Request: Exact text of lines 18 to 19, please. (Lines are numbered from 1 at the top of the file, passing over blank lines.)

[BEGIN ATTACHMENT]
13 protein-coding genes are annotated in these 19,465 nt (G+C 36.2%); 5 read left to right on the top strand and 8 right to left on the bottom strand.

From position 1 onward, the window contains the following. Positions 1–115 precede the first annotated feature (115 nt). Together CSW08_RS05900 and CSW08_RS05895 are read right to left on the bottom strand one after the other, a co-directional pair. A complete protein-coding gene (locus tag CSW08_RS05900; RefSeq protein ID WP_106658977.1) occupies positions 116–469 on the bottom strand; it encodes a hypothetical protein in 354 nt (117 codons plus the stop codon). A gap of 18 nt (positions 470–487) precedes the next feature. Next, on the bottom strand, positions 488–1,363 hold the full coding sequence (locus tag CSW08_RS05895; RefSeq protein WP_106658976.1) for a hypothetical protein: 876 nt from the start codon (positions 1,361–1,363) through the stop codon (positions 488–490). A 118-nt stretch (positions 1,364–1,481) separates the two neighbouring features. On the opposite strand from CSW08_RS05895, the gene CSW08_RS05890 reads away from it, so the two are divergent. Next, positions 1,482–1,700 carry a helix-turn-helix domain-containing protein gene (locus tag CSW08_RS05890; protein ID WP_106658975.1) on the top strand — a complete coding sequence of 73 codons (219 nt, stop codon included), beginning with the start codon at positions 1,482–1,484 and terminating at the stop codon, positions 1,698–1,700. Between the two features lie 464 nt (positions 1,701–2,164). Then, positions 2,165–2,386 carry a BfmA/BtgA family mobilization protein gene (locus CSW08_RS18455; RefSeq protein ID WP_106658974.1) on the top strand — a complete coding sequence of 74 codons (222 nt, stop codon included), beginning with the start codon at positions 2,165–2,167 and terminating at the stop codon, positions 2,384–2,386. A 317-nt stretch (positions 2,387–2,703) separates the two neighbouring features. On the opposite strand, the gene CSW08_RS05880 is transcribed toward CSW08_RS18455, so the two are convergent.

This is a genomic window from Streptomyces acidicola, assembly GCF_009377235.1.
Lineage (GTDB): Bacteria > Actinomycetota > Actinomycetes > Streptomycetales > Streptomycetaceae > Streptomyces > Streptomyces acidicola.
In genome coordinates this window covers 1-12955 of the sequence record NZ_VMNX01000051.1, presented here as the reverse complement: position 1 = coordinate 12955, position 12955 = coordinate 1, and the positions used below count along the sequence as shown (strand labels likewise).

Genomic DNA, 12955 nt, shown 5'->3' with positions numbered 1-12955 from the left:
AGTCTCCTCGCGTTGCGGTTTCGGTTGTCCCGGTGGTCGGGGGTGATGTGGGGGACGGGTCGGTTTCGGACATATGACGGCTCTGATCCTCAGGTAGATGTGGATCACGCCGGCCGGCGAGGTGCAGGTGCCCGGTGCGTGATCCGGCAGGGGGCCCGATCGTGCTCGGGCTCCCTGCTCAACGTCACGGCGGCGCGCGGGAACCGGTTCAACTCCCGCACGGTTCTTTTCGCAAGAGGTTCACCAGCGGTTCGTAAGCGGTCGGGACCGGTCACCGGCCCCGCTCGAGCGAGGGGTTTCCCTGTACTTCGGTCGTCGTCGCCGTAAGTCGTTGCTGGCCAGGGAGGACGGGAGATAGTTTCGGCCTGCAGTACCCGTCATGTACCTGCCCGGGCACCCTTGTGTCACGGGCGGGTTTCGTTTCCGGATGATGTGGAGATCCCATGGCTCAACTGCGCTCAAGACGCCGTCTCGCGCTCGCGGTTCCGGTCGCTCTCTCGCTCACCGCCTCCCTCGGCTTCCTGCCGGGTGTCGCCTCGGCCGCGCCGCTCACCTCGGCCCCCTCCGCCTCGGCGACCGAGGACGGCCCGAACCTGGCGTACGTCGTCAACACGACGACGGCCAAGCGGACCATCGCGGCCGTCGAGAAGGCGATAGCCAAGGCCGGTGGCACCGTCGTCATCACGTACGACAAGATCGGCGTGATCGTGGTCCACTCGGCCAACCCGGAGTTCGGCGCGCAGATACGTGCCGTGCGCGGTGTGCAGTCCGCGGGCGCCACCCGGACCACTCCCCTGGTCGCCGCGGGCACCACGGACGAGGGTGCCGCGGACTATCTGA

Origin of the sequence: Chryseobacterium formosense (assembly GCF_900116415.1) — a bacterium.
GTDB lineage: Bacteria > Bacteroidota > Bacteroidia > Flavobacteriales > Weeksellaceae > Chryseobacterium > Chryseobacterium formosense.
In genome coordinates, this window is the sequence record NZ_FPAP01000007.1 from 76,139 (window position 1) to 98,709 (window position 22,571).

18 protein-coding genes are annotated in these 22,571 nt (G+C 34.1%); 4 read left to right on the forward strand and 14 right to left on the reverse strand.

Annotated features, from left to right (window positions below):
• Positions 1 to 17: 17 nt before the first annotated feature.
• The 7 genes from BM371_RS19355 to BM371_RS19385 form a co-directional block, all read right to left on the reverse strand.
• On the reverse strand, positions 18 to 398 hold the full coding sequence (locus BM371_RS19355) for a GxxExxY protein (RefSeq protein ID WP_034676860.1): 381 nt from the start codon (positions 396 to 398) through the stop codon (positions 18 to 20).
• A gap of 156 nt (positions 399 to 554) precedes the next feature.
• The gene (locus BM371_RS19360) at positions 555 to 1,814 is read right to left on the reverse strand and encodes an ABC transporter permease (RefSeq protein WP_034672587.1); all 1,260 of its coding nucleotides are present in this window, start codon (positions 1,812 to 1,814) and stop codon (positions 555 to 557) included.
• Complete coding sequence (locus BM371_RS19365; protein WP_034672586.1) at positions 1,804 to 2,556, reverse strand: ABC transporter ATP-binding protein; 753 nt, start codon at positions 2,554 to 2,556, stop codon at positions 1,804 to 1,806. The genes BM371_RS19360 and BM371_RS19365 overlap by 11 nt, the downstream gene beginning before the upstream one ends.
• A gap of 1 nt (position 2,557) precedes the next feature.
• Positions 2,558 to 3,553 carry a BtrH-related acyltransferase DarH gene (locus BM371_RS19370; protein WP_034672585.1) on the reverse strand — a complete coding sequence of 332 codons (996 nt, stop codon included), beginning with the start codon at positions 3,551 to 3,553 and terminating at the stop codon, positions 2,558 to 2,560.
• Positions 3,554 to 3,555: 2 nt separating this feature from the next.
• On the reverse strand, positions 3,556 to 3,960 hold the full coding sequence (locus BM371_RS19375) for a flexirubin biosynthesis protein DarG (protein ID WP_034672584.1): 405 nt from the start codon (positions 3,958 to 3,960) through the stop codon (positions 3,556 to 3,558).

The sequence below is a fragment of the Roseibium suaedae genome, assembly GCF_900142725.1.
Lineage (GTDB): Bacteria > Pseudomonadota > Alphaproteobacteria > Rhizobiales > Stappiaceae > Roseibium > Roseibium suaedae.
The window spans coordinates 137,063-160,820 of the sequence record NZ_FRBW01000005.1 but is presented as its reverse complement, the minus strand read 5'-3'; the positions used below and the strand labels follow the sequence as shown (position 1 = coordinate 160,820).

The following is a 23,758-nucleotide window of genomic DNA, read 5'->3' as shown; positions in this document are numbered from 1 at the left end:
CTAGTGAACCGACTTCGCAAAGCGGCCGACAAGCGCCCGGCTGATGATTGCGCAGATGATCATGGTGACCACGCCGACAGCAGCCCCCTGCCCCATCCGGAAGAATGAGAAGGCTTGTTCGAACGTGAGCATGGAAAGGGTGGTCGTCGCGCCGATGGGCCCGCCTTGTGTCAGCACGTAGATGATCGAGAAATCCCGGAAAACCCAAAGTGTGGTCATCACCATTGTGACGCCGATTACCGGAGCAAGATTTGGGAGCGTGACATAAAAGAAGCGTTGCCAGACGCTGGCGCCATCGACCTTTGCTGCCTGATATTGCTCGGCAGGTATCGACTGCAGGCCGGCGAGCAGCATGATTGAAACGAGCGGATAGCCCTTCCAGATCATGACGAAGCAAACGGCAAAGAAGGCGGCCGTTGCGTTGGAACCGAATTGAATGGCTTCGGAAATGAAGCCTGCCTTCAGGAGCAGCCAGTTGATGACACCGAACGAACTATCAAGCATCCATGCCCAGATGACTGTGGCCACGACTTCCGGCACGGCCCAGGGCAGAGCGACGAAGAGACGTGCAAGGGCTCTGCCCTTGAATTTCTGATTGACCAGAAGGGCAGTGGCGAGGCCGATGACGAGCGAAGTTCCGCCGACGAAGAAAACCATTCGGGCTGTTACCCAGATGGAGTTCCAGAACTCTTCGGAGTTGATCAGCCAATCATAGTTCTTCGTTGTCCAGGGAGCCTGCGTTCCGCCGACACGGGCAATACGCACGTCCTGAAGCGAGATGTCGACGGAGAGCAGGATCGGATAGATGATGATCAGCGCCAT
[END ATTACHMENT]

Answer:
• Complete coding sequence (locus BM371_RS19365; protein WP_034672586.1) at positions 1,804 to 2,556, reverse strand: ABC transporter ATP-binding protein; 753 nt, start codon at positions 2,554 to 2,556, stop codon at positions 1,804 to 1,806. The genes BM371_RS19360 and BM371_RS19365 overlap by 11 nt, the downstream gene beginning before the upstream one ends.
• A gap of 1 nt (position 2,557) precedes the next feature.